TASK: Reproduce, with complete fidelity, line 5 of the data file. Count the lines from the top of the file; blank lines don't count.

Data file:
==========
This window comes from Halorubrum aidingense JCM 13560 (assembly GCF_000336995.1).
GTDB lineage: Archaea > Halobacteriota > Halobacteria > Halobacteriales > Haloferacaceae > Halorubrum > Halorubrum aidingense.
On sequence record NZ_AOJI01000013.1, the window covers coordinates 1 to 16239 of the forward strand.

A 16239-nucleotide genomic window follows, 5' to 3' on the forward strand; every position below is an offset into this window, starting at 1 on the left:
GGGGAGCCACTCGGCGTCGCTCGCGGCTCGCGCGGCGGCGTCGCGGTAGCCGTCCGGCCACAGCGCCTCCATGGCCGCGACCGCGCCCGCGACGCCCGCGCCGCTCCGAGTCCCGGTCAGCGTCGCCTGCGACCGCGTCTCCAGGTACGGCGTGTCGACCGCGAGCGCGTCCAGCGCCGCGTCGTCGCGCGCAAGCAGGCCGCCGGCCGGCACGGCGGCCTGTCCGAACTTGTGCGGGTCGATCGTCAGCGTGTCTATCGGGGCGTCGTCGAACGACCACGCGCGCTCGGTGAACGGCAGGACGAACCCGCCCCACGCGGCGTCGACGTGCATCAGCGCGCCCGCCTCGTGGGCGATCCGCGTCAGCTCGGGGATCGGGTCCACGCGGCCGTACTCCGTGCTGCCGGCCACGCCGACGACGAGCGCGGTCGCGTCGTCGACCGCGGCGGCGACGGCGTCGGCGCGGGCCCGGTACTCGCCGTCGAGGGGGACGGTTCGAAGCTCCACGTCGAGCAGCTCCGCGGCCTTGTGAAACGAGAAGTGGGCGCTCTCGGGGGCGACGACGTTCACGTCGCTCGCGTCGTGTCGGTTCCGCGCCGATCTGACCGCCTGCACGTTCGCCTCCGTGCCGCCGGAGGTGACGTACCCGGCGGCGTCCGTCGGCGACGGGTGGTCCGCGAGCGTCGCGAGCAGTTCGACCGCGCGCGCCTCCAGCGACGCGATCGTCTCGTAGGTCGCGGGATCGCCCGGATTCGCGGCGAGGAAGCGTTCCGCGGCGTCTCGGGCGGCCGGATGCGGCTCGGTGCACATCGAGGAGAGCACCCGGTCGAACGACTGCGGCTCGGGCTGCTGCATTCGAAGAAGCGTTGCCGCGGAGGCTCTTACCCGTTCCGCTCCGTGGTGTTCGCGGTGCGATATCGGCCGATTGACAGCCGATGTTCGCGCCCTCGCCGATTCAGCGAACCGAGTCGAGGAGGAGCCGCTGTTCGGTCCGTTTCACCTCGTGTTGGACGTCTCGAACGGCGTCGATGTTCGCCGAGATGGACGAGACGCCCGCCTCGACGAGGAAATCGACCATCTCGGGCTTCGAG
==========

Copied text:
GGGGAGCCACTCGGCGTCGCTCGCGGCTCGCGCGGCGGCGTCGCGGTAGCCGTCCGGCCACAGCGCCTCCATGGCCGCGACCGCGCCCGCGACGCCCGCGCCGCTCCGAGTCCCGGTCAGCGTCGCCTGCGACCGCGTCTCCAGGTACGGCGTGTCGACCGCGAGCGCGTCCAGCGCCGCGTCGTCGCGCGCAAGCAGGCCGCCGGCCGGCACGGCGGCCTGTCCGAACTTGTGCGGGTCGATCGTCAGCGTGTCTATCGGGGCGTCGTCGAACGACCACGCGCGCTCGGTGAACGGCAGGACGAACCCGCCCCACGCGGCGTCGACGTGCATCAGCGCGCCCGCCTCGTGGGCGATCCGCGTCAGCTCGGGGATCGGGTCCACGCGGCCGTACTCCGTGCTGCCGGCCACGCCGACGACGAGCGCGGTCGCGTCGTCGACCGCGGCGGCGACGGCGTCGGCGCGGGCCCGGTACTCGCCGTCGAGGGGGACGGTTCGAAGCTCCACGTCGAGCAGCTCCGCGGCCTTGTGAAACGAGAAGTGGGCGCTCTCGGGGGCGACGACGTTCACGTCGCTCGCGTCGTGTCGGTTCCGCGCCGATCTGACCGCCTGCACGTTCGCCTCCGTGCCGCCGGAGGTGACGTACCCGGCGGCGTCCGTCGGCGACGGGTGGTCCGCGAGCGTCGCGAGCAGTTCGACCGCGCGCGCCTCCAGCGACGCGATCGTCTCGTAGGTCGCGGGATCGCCCGGATTCGCGGCGAGGAAGCGTTCCGCGGCGTCTCGGGCGGCCGGATGCGGCTCGGTGCACATCGAGGAGAGCACCCGGTCGAACGACTGCGGCTCGGGCTGCTGCATTCGAAGAAGCGTTGCCGCGGAGGCTCTTACCCGTTCCGCTCCGTGGTGTTCGCGGTGCGATATCGGCCGATTGACAGCCGATGTTCGCGCCCTCGCCGATTCAGCGAACCGAGTCGAGGAGGAGCCGCTGTTCGGTCCGTTTCACCTCGTGTTGGACGTCTCGAACGGCGTCGATGTTCGCCGAGATGGACGAGACGCCCGCCTCGACGAGGAAATCGACCATCTCGGGCTTCGAG